Certiorari was not granted in McClinton v. United States, 143 S. Ct. 2400, 600 U.S. (2023).  The McClinton case was a prime example of injustice at work:  there, despite a recommended range of 5-6 years under the USSG on the crime of robbing a CVS Pharmacy, acquitted conduct involving a related murder charge resulted in an enhanced sentence of 20 years imprisonment.

Several justices in that case (Barrett; Gorsuch; Kavanaugh; and Sotomayor) did suggest that future reconsiderations might be different if the USSC did not amend the guidelines accordingly.  From Justice Sotomayor:

“The Court’s denial of certiorari today should not be misinterpreted. The Sentencing Commission, which is responsible for the Sentencing Guidelines, has announced that it will resolve questions around acquitted-conduct sentencing in the coming year. If the Commission does not act expeditiously or chooses not to act, however, this Court may need to take up the constitutional issues presented.”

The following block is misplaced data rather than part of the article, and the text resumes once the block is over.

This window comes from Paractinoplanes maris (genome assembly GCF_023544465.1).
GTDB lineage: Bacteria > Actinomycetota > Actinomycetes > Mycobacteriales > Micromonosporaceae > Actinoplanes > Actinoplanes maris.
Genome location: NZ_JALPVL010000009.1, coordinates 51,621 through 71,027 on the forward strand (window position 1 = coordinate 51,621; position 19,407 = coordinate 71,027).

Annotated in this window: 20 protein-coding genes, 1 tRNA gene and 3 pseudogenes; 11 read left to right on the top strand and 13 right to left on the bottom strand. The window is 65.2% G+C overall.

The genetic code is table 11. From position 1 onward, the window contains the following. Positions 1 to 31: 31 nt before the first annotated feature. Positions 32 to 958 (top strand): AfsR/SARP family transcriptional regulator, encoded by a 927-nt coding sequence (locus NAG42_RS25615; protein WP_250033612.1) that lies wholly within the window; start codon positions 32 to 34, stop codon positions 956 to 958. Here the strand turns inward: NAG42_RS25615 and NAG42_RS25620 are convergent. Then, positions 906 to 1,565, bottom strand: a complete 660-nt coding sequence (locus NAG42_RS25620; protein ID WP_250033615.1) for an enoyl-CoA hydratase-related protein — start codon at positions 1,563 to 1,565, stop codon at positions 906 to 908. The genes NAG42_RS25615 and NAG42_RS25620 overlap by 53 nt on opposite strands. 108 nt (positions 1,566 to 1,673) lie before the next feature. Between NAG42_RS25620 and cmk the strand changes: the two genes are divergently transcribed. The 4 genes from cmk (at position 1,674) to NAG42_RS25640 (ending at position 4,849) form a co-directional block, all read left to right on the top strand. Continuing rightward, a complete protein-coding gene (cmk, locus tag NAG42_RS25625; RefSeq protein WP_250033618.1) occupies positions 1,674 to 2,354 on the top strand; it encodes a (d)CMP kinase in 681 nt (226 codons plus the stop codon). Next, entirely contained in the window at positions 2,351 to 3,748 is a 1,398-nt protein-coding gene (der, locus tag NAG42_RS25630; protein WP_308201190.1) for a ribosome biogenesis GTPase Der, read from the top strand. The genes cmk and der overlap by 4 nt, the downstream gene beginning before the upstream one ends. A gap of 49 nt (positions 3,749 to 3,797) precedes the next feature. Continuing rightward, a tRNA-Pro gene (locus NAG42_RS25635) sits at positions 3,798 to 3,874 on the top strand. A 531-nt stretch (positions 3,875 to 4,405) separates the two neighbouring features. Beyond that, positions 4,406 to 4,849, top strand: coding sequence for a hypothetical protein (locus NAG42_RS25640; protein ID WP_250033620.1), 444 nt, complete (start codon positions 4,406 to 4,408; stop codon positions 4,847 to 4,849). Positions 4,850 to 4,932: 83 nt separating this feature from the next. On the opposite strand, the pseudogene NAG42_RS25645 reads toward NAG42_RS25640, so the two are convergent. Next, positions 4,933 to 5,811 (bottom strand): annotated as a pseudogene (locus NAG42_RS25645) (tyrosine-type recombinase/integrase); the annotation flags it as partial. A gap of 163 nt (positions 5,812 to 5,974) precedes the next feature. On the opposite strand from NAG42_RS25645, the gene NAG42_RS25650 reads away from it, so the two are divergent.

McClinton, 143 S.Ct. at 2043.

The Commission listened.  In December 2023, USSC Chair Reeves confirmed in a press release that “…[w]hen the Supreme Court tells us to address an issue, the Commission listens….”  The result is the April 2024 USSG Amendment.

However, the USSC’s actions have not totally blocked judges from being able to consider acquitted conduct in their sentence.  It can still happen – but there is hope in criminal defense circles that Congress will fix this.

Congress May Step In to Fill the Gap Left by USSC in Acquitted Conduct Amendment